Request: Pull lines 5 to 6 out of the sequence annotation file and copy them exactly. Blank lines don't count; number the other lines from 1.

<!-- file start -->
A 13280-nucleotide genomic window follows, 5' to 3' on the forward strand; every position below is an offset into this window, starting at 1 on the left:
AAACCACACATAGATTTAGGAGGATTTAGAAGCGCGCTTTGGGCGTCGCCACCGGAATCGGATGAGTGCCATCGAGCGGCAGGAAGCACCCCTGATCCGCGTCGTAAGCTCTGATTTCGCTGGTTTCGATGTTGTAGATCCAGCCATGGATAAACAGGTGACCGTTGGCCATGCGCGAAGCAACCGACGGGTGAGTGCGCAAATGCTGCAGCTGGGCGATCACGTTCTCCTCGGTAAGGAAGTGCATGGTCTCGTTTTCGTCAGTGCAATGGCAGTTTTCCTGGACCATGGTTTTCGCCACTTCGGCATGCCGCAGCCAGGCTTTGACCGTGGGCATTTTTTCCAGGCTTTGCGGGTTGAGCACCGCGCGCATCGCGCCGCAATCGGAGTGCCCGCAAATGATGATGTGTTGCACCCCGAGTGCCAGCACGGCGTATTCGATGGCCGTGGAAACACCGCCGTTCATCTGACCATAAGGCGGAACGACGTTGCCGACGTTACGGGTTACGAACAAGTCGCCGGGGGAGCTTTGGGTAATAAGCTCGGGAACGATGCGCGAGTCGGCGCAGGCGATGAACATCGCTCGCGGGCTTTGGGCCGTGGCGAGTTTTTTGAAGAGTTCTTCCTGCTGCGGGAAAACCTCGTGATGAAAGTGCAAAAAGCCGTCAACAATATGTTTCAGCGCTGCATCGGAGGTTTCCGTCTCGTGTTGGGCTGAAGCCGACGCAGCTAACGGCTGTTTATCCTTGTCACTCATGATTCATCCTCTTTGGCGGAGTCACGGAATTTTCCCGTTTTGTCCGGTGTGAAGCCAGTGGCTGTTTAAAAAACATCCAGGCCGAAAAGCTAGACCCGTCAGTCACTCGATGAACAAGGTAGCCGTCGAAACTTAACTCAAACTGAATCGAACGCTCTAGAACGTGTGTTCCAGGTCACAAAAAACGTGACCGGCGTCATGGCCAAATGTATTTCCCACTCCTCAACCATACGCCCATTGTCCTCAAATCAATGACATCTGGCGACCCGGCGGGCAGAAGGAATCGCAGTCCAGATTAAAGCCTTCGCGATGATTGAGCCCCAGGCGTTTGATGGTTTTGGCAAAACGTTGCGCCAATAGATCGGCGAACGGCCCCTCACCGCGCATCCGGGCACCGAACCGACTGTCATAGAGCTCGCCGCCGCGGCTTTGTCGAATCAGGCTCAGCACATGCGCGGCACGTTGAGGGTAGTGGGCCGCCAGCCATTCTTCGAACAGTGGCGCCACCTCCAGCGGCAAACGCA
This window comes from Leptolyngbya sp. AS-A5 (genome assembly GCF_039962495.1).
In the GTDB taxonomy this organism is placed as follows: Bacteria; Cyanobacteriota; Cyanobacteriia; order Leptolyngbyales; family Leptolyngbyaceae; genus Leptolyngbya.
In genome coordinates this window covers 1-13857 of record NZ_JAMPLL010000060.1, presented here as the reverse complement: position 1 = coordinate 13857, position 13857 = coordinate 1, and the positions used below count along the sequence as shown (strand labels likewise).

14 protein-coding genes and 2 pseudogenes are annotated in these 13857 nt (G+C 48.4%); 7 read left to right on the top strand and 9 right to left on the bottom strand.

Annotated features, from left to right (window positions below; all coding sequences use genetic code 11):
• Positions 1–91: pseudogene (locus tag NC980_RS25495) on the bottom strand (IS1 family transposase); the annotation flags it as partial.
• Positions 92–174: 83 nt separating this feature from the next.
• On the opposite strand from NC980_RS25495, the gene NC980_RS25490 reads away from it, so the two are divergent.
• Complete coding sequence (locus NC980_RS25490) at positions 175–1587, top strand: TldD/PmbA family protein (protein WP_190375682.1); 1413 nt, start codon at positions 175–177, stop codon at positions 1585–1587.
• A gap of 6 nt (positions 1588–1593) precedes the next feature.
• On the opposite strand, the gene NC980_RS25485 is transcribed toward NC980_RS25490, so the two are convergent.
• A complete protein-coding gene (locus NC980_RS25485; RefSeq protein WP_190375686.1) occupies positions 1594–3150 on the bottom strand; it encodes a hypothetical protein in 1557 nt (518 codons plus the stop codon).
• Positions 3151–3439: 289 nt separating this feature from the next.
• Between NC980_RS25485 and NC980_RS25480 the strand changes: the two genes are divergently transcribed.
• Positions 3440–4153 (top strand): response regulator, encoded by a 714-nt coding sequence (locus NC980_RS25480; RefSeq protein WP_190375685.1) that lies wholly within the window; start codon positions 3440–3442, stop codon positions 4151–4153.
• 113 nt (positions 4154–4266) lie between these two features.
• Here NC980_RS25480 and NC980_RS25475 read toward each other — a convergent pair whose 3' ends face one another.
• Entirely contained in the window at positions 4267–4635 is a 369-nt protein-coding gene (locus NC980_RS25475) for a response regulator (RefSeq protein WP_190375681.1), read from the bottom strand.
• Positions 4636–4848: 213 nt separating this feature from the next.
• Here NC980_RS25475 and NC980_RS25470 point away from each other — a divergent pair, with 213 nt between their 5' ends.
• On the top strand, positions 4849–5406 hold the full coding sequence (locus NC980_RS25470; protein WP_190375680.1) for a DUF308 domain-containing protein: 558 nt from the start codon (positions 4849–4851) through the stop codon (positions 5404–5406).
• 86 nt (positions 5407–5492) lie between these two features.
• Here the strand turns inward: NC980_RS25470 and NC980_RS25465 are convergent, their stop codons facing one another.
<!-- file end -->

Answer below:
In genome coordinates this window covers 1-13857 of record NZ_JAMPLL010000060.1, presented here as the reverse complement: position 1 = coordinate 13857, position 13857 = coordinate 1, and the positions used below count along the sequence as shown (strand labels likewise).

14 protein-coding genes and 2 pseudogenes are annotated in these 13857 nt (G+C 48.4%); 7 read left to right on the top strand and 9 right to left on the bottom strand.